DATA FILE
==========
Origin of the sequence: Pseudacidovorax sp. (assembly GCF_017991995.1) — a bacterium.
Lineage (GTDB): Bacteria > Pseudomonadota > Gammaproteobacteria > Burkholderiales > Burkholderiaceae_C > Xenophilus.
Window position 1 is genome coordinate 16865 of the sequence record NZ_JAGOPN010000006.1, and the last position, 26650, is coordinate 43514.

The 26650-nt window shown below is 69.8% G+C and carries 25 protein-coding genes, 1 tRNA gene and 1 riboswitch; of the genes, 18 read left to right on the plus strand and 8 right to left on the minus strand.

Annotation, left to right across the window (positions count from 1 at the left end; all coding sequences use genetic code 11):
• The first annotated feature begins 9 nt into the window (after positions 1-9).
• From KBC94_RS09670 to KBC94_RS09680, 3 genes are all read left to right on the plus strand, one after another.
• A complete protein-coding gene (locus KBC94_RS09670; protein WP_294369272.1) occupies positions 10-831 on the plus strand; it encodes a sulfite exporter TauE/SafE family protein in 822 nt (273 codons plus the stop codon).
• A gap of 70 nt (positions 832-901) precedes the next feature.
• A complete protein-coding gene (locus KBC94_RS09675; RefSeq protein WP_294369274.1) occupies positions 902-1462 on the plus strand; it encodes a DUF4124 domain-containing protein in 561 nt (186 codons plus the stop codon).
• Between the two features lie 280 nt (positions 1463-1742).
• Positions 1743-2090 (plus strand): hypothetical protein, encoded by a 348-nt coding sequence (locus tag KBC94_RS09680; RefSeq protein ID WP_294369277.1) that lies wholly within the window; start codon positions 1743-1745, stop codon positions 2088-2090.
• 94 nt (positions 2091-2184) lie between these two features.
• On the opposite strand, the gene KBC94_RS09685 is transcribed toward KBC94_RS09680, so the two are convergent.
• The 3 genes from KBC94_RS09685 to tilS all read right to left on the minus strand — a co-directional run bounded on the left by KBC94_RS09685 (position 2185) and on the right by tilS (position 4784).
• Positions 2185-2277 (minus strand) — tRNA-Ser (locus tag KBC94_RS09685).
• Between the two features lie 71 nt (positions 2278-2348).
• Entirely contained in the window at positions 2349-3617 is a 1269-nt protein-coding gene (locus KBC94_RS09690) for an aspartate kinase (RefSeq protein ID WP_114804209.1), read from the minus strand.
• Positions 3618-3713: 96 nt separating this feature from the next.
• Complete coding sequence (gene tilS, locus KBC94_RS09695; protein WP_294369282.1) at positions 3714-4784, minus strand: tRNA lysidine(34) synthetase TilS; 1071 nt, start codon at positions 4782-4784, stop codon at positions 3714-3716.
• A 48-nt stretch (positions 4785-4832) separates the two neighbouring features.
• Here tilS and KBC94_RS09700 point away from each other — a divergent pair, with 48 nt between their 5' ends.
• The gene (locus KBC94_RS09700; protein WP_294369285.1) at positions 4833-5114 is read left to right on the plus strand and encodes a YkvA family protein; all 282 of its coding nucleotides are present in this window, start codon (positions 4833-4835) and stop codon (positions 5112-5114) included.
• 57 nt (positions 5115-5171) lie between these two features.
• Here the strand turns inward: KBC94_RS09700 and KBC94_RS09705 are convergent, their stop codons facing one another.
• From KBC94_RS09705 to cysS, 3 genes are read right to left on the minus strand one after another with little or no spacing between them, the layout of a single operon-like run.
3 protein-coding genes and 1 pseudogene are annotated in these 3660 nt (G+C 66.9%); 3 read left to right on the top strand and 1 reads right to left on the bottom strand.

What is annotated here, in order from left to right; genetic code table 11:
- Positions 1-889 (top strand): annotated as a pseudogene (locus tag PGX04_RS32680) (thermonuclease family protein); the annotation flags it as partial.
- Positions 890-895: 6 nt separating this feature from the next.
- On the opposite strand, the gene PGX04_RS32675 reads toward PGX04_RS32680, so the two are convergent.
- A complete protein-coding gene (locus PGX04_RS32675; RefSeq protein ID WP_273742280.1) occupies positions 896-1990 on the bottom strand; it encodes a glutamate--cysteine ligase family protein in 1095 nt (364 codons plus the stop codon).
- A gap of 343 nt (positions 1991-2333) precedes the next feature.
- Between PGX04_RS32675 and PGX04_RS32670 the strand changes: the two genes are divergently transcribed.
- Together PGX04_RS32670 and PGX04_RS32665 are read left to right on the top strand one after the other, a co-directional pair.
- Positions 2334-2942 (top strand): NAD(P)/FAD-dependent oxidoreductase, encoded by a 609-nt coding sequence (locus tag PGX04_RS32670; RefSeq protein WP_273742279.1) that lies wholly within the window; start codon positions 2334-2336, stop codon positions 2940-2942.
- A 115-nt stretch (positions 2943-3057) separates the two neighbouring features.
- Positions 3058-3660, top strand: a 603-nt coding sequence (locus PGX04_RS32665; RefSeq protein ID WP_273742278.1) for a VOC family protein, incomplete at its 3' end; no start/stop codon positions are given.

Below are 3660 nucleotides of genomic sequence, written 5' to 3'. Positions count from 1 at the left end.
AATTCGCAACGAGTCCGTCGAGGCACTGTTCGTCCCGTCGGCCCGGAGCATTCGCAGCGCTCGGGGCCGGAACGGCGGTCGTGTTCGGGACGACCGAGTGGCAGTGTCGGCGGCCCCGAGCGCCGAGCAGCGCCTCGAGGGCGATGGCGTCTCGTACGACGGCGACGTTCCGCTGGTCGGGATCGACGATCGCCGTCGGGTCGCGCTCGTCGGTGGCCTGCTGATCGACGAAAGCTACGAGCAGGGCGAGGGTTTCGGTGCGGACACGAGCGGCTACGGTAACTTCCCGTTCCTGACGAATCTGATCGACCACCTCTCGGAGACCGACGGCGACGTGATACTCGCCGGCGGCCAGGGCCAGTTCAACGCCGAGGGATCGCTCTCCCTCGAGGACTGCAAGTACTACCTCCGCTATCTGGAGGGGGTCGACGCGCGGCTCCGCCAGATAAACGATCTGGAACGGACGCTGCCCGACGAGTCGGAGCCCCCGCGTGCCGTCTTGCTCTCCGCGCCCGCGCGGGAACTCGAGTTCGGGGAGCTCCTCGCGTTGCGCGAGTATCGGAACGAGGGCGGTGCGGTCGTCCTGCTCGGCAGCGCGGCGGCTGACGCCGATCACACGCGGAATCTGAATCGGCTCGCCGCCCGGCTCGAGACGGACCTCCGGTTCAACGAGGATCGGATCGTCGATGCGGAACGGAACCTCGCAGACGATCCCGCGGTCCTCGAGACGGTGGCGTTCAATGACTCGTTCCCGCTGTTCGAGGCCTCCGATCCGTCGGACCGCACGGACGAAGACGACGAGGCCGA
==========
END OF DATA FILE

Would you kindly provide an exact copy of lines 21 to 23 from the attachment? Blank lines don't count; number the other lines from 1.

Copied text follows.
• A 48-nt stretch (positions 4785-4832) separates the two neighbouring features.
• Here tilS and KBC94_RS09700 point away from each other — a divergent pair, with 48 nt between their 5' ends.
• The gene (locus KBC94_RS09700; protein WP_294369285.1) at positions 4833-5114 is read left to right on the plus strand and encodes a YkvA family protein; all 282 of its coding nucleotides are present in this window, start codon (positions 4833-4835) and stop codon (positions 5112-5114) included.